Mazda is also banking on the RX-8 to maintain its separate identity within the Ford group, Mazda's Yamamoto said.
"Just as Jaguar has to be Jaguar, Volvo has to be Volvo, Mazda has to be Mazda," Yamamoto said, referring to luxury brands owned by Ford. "We have to send that message to our customers very clearly, and we can do that through our rotary engine and sports cars."
The promotional campaign includes making the RX-8 a central prop in News Corp.'s film sequel, X-Men 2, starring Oscar-winning actress Halle Berry. The film will be released in May.
Mazda's output of RX-8 will be limited by the 70,000-unit annual capacity at its rotary engine plant, said Steve Usher, an analyst at JP Morgan Asia Ltd. Usher predicted, prior to today's announcement, monthly RX-8 sales of about 1,000 units each in Japan and Europe, and about 3,000 in the U.S.
The RX-7 failed to meet initial sales targets of 3,000 a month by its second year of release probably because it cost too much, said Mazda spokesman Katsumi Yoshitake.
Mazda kept a lid on costs of the RX-8 by upgrading only 30 percent of its 20-year-old rotary engine plant at the company's headquarters in Hiroshima.
"Mazda's ability to reuse old facilities and introduce new models like the RX-8 with very low new capital expenditure does translate into our ability to offer the RX-8 at an attractive price," Mazda Chief Financial Officer Gideon Wolthers said in an interview.
JP Morgan's Usher said the model will probably be Mazda's most profitable, with an operating margin of between 10 percent and 12 percent, compared with between 4 percent and 5 percent for the Atenza.
The RX-8's new Renesis rotary engine, stripped of its turbocharger, will be a third of the size and 25 percent lighter than the previous model, Mazda said. It cost a third as much to develop as Mazda's I4 reciprocating engine, which Ford also uses.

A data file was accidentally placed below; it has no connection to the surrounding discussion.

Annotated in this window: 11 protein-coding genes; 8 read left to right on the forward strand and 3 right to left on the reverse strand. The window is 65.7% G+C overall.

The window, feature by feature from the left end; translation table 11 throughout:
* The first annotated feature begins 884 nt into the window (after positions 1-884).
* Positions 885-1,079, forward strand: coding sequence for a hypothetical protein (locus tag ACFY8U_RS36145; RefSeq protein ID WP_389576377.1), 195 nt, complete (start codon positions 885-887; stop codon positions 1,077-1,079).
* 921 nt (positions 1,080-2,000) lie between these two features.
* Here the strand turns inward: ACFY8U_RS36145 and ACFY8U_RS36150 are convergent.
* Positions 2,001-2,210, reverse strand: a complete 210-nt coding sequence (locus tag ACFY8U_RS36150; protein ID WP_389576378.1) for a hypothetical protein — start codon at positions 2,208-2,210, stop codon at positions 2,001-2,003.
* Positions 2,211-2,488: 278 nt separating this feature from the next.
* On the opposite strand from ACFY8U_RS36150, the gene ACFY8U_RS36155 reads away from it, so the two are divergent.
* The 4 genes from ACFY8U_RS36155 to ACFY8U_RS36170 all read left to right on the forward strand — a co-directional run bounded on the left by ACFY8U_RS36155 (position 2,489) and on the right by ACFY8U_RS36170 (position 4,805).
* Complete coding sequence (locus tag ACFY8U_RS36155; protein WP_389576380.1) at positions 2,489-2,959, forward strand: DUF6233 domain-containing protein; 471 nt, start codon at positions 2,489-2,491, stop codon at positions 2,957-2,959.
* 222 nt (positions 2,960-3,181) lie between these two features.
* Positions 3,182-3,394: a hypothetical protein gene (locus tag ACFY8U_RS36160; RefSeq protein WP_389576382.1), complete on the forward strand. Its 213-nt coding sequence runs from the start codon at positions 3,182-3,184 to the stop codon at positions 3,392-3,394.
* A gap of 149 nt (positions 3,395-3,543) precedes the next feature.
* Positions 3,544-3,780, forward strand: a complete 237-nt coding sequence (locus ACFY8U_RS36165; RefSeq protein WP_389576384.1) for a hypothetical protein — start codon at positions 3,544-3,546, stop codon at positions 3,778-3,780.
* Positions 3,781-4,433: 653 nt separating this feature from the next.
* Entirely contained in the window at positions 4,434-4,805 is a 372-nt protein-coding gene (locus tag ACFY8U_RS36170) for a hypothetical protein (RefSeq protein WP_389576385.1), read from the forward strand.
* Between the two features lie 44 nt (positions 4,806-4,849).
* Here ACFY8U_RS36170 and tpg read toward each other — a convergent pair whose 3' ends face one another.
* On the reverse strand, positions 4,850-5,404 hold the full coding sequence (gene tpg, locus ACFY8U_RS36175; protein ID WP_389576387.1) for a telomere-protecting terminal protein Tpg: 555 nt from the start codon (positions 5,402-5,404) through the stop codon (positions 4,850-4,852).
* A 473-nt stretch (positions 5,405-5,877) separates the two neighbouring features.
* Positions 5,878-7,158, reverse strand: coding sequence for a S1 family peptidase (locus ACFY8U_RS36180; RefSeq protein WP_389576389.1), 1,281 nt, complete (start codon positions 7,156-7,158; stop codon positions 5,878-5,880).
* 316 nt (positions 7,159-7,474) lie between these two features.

"The engine's the most important and the most expensive component in a car, so if it's not very expensive to put those rotaries into the car then it's going to be quite a high margin," Usher said.
Rotary engines run with less vibration than reciprocating engines, and the Renesis is half the size and has only two-thirds as many parts as an equivalent conventional motor.
"Mazda's famous for its rotary engines," Egami said. "As Mazda stopped production of the RX-7 last August there's been a gap where we haven't had a rotary-engine powered car to sell."
The only drawback may be the engine's fuel consumption, because rotary engines typically consume more gas than equivalent reciprocating engines, analysts said.
"There could be a negative connotation attached to rotary engines consuming more gas," said Mashu Kato, an analyst at Nikko Asset Management, who expects the company to sell about 20,000 RX- 8s a year in North America. "It's very cheap and I think they are trying to appeal to consumers through the price."
For Mazda's Yamamoto, the rotary engine will be crucial in setting the sports car -- and the company -- apart from rivals competing for the attention of new car buyers.
"The RX-8 is symbolic of what Mazda stands for," Mazda's Yamamoto said. "It's the essence of Mazda technology."
My first car was a 67 Mustang Coupe, 2nd one was a 67 Cougar XR-7, 3rd one was a 66 Mustang Coupe. Why did I get rid of these cars for ? I know why, because I'm stupid, stupid, stupid.
My next Ford.....